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Environmental Science Division

Mapping Surface Hydrologic Features in Desert Landscapes

EVS developed an ephemeral stream mapping algorithm that could help to develop cost-effective monitoring strategies for managing water resources in arid environments.

Water is the limiting factor in many ecologic systems. Changes in water regimes affect many natural resources and ecosystem services. One critical aspect of monitoring water resources in arid environments is the study of surface hydrologic processes involving ephemeral streams — their flow conveyance, sediment transport, and groundwater recharge. Knowledge of ephemeral stream distributions, attributes, and their changes over time is vital for understanding the hydrologic cycle, local ecosystems, and water availability for human use and wildlife in the region. However, quantifying surface hydrologic processes is extremely challenging because the presence of surface flow or runoff events in arid landscapes is episodic, and established methods for accurately mapping ephemeral stream networks and characterizing their functionality have been lacking.

Very-high-resolution imagery of the Palo Verde Mesa, California (148 km2). The 15-cm-resolution images consist of visible and near-infrared bands. Close-up views show various ephemeral channels in the landscape. [Source: Argonne National Laboratory]

Remote-sensing technologies permit the collection of spatially comprehensive data over large areas, as well as automated processing and streamlined data analysis. By applying knowledge about desert landscapes and multispectral imagery at very high resolutions, EVS scientists developed a new algorithm for mapping ephemeral channel networks and their properties. The Argonne algorithm combines a series of spectral transformations and spatial statistical operations with expert knowledge to generate spatially explicit, spatially contiguous data that represent desert vegetation and the ground surface. Based on the patterns of vegetation occurrence and density, as well as surface brightness and its spatial heterogeneity, the algorithm detects stream channels, extracts channel centerlines, and calculates channel length and width.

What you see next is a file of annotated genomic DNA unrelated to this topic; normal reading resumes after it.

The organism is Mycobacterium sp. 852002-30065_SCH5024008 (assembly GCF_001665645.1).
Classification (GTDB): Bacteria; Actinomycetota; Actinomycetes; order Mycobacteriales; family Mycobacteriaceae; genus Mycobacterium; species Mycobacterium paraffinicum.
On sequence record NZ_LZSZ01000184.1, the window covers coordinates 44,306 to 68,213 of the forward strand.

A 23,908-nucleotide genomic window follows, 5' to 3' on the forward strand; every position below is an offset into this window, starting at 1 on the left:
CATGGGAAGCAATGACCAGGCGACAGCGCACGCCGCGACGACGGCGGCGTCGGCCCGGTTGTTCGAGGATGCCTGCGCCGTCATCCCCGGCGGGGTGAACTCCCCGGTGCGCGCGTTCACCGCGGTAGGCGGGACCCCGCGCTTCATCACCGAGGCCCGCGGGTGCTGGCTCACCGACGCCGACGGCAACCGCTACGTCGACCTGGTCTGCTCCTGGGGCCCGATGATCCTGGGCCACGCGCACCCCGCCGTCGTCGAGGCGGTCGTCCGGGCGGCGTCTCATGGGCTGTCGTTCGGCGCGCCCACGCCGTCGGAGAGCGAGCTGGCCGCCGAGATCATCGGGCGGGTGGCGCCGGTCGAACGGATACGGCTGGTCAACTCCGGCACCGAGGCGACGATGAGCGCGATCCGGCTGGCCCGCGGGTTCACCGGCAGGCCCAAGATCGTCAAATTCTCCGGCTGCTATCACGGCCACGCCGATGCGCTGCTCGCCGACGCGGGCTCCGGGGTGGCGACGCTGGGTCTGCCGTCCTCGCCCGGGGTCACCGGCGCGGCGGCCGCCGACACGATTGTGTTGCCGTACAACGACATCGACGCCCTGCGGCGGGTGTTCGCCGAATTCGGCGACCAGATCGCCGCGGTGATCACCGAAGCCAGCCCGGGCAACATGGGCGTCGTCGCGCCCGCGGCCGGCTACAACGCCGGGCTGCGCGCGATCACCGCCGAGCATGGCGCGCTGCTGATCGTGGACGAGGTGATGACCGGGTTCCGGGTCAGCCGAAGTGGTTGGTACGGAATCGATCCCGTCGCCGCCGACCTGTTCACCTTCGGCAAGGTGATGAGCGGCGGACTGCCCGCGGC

Image transformations from the input image to ephemeral stream detection. [Source: Argonne National Laboratory]

The Argonne knowledge-based algorithm extracts well-defined single channels, complex braided streams, and small tributaries across a large, heterogeneous desert landscape and generates a highly detailed map of dry stream networks and their geometry. These data greatly complement other publicly available hydrologic data such as the U.S. Geological Survey (USGS) National Hydrologic Dataset by providing much-needed details of surface hydrologic features on drylands. The algorithm could significantly advance hydrologic modeling and facilitate the development of cost-effective monitoring strategies for managing water resources in desert regions.

The Argonne algorithm extracts significant details of ephemeral stream channel networks that could complement the National Hydrography Dataset (NHD) [Source: Argonne National Laboratory]

 

Accuracy of Ephemeral Stream Channel Maps Derived From Remotely Sensed Imagery
  Pooled West East
Classification Accuracy      
   Overall accuracy (%) 77.0 91.1 79.8
   Producer’s accuracy (%) 85.8 91.8 88.2
   User’s accuracy (%) 52.2 48.5 51.4
   Kappa coefficient 0.55 0.61 0.54
Centerline Extraction Accuracy      
   Total channel length (km) 146.0
[154.0]
50.9
[66.3]
95.1
[87.7]
   Accurate channel area (km2) 2.0
[2.7]
0.8
[1.3]
1.2
[1.5]
   Accurate channel length (km) 92.3
[153.7]
37.7
[66.0]
54.6
[87.7]
   Channel density (km/km2) 8.5
[13.3]
6.4
[11.2]
9.7
[15.3]
   Average channel width (m) 33.7
[32.0]
19.7
[18.1]
47.6
[45.9]
   Accurate delineation 70% (%) 56.3 53.0 59.5
   Accurate delineation 50% (%) 66.5 65.5 67.5
   Recognized (%) 89.0 86.0 92.0
The Argonne algorithm can reliably measure ephemeral stream channel attributes, particularly total length and width, which indicates great promise for monitoring ephemeral stream channels over time and provides vital information for understanding the hydrologic cycle, local ecosystems, and water availability for human use and wildlife in the landscape. The values in brackets indicate reference data.